[WITH OBJECT]
  • 1historical Whip (someone) as a punishment.

    ‘our people did scourge him severely’
    • ‘He continued to scourge me even after I had collapsed onto the pier.’
    • ‘After a criminal's condemnation, it was the custom for a victim to be scourged with the flagellum, a whip with leather throngs.’
    • ‘As he is beaten, he falls on his back and can see only the foot of the soldier who is scourging him.’
    • ‘They were men who did public penance and scourged themselves with whips of hard knotted leather with little iron spikes.’
    • ‘Beattie stripped him of all his assumed dignity, and having laid his back bare, scourged him till he smarted keenly, and cursed again.’
    flog, whip, beat, horsewhip, lash, flagellate, flail, strap, birch, cane, thrash, belt, leather
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  • 2Cause great suffering to.

    ‘political methods used to scourge and oppress workers’
    • ‘Since buying their way back to power with the people's own money, they have scourged the country with a series of random and ill-thought out cutbacks.’
    • ‘American privateering scourged British commerce during the Revolution, and some U.S. Navy skippers like John Paul Jones won famous single-ship victories.’
    • ‘He also scourges the bureaucracy and the corruption, and the collusion between the Mafia and politicians.’
    • ‘He was largely responsible for the purging of the Moscow region and in 1938 and was transferred to the Ukraine to scourge the party there.’
    • ‘He continued to scourge the defence with two more fine points from play, although there was an element of doubt about the first one.’
    • ‘The Italian playwright was awarded the Nobel Prize for ‘emulating the jesters of the Middle Ages in scourging authority and upholding the dignity of the downtrodden’.’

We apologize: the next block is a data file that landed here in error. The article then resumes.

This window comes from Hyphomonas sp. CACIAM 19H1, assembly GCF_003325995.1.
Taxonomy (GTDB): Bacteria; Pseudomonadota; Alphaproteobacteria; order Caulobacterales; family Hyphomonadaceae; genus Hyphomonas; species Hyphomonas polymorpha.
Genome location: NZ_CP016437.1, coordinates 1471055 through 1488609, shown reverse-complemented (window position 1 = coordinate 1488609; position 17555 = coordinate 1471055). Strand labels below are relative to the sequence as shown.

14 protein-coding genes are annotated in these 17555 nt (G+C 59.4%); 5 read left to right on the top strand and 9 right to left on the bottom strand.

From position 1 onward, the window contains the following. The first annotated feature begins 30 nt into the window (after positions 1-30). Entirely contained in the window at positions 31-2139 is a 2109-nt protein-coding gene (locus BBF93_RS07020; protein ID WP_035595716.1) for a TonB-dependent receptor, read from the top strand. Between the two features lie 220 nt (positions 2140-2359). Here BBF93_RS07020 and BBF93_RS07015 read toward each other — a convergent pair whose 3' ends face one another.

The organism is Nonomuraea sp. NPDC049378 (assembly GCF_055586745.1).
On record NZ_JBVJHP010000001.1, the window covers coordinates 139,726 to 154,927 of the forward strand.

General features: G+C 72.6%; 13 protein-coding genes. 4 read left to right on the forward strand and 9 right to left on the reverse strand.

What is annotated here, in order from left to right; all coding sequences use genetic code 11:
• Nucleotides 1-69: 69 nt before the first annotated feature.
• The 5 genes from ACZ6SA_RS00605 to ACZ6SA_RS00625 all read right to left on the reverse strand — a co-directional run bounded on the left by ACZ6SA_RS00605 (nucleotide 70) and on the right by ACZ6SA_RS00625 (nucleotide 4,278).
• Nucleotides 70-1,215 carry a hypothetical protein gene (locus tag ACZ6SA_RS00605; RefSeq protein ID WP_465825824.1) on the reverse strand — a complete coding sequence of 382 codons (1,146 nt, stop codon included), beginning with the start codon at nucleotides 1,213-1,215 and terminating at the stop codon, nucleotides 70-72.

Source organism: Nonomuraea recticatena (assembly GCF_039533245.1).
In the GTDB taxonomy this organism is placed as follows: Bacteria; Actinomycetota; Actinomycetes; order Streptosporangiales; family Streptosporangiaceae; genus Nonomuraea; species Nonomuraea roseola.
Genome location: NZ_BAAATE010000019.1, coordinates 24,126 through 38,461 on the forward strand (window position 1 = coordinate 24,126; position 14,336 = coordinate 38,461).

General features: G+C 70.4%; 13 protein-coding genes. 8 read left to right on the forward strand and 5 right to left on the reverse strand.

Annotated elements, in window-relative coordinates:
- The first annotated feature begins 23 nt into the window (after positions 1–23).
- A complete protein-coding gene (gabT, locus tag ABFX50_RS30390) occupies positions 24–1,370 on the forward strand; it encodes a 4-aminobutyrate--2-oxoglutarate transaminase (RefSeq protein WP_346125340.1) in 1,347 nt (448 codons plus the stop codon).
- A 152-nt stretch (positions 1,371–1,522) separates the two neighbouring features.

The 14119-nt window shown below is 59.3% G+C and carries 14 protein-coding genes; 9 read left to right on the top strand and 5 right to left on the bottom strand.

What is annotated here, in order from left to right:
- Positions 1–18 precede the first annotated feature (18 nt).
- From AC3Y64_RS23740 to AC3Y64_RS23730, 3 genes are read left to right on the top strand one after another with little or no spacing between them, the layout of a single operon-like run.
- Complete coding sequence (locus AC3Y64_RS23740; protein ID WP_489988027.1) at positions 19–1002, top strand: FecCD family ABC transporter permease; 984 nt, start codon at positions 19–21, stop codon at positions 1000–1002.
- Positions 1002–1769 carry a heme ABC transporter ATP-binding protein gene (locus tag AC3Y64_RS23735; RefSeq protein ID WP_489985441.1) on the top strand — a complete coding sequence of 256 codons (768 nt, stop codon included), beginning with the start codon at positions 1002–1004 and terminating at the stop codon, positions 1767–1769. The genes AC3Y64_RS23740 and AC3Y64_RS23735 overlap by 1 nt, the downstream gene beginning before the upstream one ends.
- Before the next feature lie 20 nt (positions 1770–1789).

• ‘Straddling two of the Indian subcontinent's mightiest rivers, the country is regularly drowned by flood crests surging downstream or scourged by whirlwinds from the sea.’
    • ‘His little band of fighters scourged settlements on both sides of the Mexican boundary and stood off armies of two nations.’
    • ‘The Abbeyleix Park Development committee say that they are still scourged with the amount of dog fouling in and around the Fr. John Breen Memorial Park.’
    • ‘Although carnal passion had scourged Poussin with the most literal and painful wounds of love, affection between the artist and his young bride likely arose through nurturing, gratitude, and devotion.’
    • ‘Eight hundred years have passed since the Great Conflict scourged the world and covered it in shadow.’
    • ‘From the buzzing hive of contradictions that frequently scourge the truly gifted, there are strong signs that McEnroe wanted to do something entirely different.’
    afflict, plague, torment, torture, curse, cause suffering to, oppress, burden, bedevil, beset
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Origin

Middle English: shortening of Old French escorge (noun), escorgier (verb), from Latin ex- ‘thoroughly’ + corrigia ‘thong, whip’.

Pronunciation

scourge

/skəːdʒ/